Yet, interestingly, the “proposition” responsible for this madness is just that proposition to which Ilana and many other sensible folks (like Pat Buchanan, for instance) subscribe: it is the proposition that all human beings have “unalienable” natural rights.

The point is that if America is committed to natural or human rights, then, ideally, she should be embracing as many immigrants and toppling as many oppressive foreign regimes as possible.  The means by which she fulfills this mission may be morally dubious; but the mission itself isn’t just morally permissible—it is obligatory.

The logic of the morality of human rights pushes us even further, though: because it is universal in character, because it makes no distinctions between persons, by its lights it is immoral for both the United States government as well as the American citizen to show partiality toward American citizens over non-Americans—regardless of where the latter are located.  The universality of the doctrine of human rights entails impartiality.  Thus, it is just as immoral for Americans—again, whether political office holders or citizens—to act partially toward Americans over non-Americans as it is immoral for Americans of one race to give preferential treatment to their fellow members over those Americans of other races.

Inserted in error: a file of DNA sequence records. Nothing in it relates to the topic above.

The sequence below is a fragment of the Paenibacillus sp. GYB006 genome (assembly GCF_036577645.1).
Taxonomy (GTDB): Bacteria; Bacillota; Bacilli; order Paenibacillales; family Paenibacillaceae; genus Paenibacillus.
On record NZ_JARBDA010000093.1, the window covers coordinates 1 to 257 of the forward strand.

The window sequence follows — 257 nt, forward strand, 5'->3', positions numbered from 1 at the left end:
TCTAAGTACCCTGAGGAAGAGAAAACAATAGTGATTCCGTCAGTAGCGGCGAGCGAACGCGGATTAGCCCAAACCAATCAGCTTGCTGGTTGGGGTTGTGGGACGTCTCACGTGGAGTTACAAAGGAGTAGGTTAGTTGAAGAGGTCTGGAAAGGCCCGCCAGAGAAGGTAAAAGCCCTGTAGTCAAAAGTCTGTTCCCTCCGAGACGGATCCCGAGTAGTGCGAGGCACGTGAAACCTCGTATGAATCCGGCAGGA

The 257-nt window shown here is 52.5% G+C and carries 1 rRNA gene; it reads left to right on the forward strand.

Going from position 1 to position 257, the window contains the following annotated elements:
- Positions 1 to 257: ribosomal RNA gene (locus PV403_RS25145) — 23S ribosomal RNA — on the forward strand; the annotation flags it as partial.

To put it simply, from this perspective, patriotism is as abhorrent as “racism,” for both are a standing violation of the universality and impartiality of the morality of human rights.

This brings us to a third problem.

If the “racist” is a reprehensible character because he prefers the members of his own race over those of other races, then there is no way to avoid the conclusion that anyone who is partial toward his own in any context must be equally reprehensible.  This would include not only the patriot but, more disturbingly yet, those who are partial toward their families over the families of others.

On the logic of the morality of human rights, “familyism,” then, joins “racism” and patriotism as evils. 

Those who think that this last is a stretch should consider that it has been quite some time since contemporary moral philosophers have branded human beings’ preference for their own species over others as “specieism” and added it to the litany of such abominations as “racism,” “sexism,” “classism,” and the rest.

This is where “the proposition” upon which America was supposedly founded leads us.

Jack Kerwick, Ph.D.